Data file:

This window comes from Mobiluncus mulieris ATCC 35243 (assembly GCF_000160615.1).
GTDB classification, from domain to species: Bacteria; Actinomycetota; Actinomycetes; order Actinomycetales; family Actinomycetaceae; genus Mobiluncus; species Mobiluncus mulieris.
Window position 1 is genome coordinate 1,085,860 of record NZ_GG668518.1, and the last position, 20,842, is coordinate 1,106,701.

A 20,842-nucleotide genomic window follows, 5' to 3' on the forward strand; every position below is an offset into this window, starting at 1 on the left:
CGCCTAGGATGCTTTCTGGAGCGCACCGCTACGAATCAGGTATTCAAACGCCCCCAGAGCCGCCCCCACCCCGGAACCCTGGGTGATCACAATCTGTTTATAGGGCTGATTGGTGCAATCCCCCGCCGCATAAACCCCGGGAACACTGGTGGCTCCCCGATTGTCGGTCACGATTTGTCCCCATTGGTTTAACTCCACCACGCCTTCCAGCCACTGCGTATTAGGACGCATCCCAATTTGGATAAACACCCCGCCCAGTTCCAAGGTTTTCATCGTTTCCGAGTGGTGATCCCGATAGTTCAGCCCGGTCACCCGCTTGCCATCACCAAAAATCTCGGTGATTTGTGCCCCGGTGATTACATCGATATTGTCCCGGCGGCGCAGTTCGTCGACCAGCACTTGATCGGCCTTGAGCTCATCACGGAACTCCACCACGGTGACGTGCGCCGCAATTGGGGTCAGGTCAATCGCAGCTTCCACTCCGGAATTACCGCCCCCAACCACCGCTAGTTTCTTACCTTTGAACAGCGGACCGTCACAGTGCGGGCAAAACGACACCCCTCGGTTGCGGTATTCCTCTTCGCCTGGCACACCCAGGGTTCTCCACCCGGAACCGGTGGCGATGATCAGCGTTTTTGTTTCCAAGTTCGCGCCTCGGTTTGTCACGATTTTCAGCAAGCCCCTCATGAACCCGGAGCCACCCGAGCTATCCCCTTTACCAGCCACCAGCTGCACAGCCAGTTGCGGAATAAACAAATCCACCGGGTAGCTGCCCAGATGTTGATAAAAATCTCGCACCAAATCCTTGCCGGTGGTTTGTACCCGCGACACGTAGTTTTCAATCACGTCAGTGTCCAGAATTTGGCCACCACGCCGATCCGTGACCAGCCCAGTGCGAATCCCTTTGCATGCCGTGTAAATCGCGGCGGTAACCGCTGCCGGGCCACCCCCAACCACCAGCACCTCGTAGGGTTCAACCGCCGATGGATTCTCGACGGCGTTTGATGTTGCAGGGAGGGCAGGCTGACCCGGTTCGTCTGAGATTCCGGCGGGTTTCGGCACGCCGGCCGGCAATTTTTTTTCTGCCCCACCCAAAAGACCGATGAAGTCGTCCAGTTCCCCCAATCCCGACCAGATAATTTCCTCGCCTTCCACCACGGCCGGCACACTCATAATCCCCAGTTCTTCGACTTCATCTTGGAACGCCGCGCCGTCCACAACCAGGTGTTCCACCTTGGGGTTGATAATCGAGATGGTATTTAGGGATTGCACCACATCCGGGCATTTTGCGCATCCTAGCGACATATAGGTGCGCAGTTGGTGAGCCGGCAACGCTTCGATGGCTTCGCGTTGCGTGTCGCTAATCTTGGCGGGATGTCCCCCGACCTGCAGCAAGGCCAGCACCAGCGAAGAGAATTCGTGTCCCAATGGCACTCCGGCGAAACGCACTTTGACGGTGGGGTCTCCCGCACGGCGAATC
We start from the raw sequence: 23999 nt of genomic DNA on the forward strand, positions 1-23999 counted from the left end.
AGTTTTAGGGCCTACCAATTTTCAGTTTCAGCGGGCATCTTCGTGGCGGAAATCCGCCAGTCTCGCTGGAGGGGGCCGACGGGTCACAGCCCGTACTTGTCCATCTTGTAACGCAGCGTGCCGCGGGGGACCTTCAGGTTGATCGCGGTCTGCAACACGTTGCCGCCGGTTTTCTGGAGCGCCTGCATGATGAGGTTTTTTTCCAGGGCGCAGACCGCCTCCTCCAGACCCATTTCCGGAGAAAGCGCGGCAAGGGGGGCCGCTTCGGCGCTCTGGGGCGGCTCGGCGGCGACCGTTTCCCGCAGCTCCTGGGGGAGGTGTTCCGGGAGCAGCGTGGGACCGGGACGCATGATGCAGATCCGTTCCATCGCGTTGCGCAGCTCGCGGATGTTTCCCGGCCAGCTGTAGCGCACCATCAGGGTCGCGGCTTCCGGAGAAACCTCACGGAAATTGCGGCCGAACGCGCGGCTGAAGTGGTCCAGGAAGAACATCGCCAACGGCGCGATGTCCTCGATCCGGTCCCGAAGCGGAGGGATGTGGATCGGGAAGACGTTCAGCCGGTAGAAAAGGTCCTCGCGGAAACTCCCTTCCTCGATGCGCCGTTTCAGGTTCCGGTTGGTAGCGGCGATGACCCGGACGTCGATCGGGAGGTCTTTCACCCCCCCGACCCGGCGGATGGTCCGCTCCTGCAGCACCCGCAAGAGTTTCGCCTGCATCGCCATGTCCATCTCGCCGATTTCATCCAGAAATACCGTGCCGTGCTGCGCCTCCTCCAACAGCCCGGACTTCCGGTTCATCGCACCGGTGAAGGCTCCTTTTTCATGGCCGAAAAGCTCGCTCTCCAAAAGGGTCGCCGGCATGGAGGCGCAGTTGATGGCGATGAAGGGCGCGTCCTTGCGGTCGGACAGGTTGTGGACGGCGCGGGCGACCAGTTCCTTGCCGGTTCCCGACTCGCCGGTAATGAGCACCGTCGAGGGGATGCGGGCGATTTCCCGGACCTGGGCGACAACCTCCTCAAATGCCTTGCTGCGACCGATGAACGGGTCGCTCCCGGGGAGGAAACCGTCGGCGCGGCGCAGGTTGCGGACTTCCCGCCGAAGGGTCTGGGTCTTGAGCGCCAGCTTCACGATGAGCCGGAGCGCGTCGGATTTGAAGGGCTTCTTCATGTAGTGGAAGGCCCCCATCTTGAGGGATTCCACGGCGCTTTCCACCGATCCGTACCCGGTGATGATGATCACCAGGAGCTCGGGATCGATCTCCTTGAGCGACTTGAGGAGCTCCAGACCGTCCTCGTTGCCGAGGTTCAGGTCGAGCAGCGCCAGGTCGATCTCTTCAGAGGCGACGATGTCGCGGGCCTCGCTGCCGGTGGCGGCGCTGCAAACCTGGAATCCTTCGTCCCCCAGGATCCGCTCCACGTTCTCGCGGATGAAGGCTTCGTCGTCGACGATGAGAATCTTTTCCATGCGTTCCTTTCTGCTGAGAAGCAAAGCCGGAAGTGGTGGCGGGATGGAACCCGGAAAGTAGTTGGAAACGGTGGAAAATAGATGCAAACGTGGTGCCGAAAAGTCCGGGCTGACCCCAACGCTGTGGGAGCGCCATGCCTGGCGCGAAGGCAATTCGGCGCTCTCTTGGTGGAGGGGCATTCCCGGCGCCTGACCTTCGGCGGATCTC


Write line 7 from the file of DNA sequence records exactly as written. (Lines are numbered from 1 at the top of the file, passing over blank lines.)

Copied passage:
AGTTTTAGGGCCTACCAATTTTCAGTTTCAGCGGGCATCTTCGTGGCGGAAATCCGCCAGTCTCGCTGGAGGGGGCCGACGGGTCACAGCCCGTACTTGTCCATCTTGTAACGCAGCGTGCCGCGGGGGACCTTCAGGTTGATCGCGGTCTGCAACACGTTGCCGCCGGTTTTCTGGAGCGCCTGCATGATGAGGTTTTTTTCCAGGGCGCAGACCGCCTCCTCCAGACCCATTTCCGGAGAAAGCGCGGCAAGGGGGGCCGCTTCGGCGCTCTGGGGCGGCTCGGCGGCGACCGTTTCCCGCAGCTCCTGGGGGAGGTGTTCCGGGAGCAGCGTGGGACCGGGACGCATGATGCAGATCCGTTCCATCGCGTTGCGCAGCTCGCGGATGTTTCCCGGCCAGCTGTAGCGCACCATCAGGGTCGCGGCTTCCGGAGAAACCTCACGGAAATTGCGGCCGAACGCGCGGCTGAAGTGGTCCAGGAAGAACATCGCCAACGGCGCGATGTCCTCGATCCGGTCCCGAAGCGGAGGGATGTGGATCGGGAAGACGTTCAGCCGGTAGAAAAGGTCCTCGCGGAAACTCCCTTCCTCGATGCGCCGTTTCAGGTTCCGGTTGGTAGCGGCGATGACCCGGACGTCGATCGGGAGGTCTTTCACCCCCCCGACCCGGCGGATGGTCCGCTCCTGCAGCACCCGCAAGAGTTTCGCCTGCATCGCCATGTCCATCTCGCCGATTTCATCCAGAAATACCGTGCCGTGCTGCGCCTCCTCCAACAGCCCGGACTTCCGGTTCATCGCACCGGTGAAGGCTCCTTTTTCATGGCCGAAAAGCTCGCTCTCCAAAAGGGTCGCCGGCATGGAGGCGCAGTTGATGGCGATGAAGGGCGCGTCCTTGCGGTCGGACAGGTTGTGGACGGCGCGGGCGACCAGTTCCTTGCCGGTTCCCGACTCGCCGGTAATGAGCACCGTCGAGGGGATGCGGGCGATTTCCCGGACCTGGGCGACAACCTCCTCAAATGCCTTGCTGCGACCGATGAACGGGTCGCTCCCGGGGAGGAAACCGTCGGCGCGGCGCAGGTTGCGGACTTCCCGCCGAAGGGTCTGGGTCTTGAGCGCCAGCTTCACGATGAGCCGGAGCGCGTCGGATTTGAAGGGCTTCTTCATGTAGTGGAAGGCCCCCATCTTGAGGGATTCCACGGCGCTTTCCACCGATCCGTACCCGGTGATGATGATCACCAGGAGCTCGGGATCGATCTCCTTGAGCGACTTGAGGAGCTCCAGACCGTCCTCGTTGCCGAGGTTCAGGTCGAGCAGCGCCAGGTCGATCTCTTCAGAGGCGACGATGTCGCGGGCCTCGCTGCCGGTGGCGGCGCTGCAAACCTGGAATCCTTCGTCCCCCAGGATCCGCTCCACGTTCTCGCGGATGAAGGCTTCGTCGTCGACGATGAGAATCTTTTCCATGCGTTCCTTTCTGCTGAGAAGCAAAGCCGGAAGTGGTGGCGGGATGGAACCCGGAAAGTAGTTGGAAACGGTGGAAAATAGATGCAAACGTGGTGCCGAAAAGTCCGGGCTGACCCCAACGCTGTGGGAGCGCCATGCCTGGCGCGAAGGCAATTCGGCGCTCTCTTGGTGGAGGGGCATTCCCGGCGCCTGACCTTCGGCGGATCTC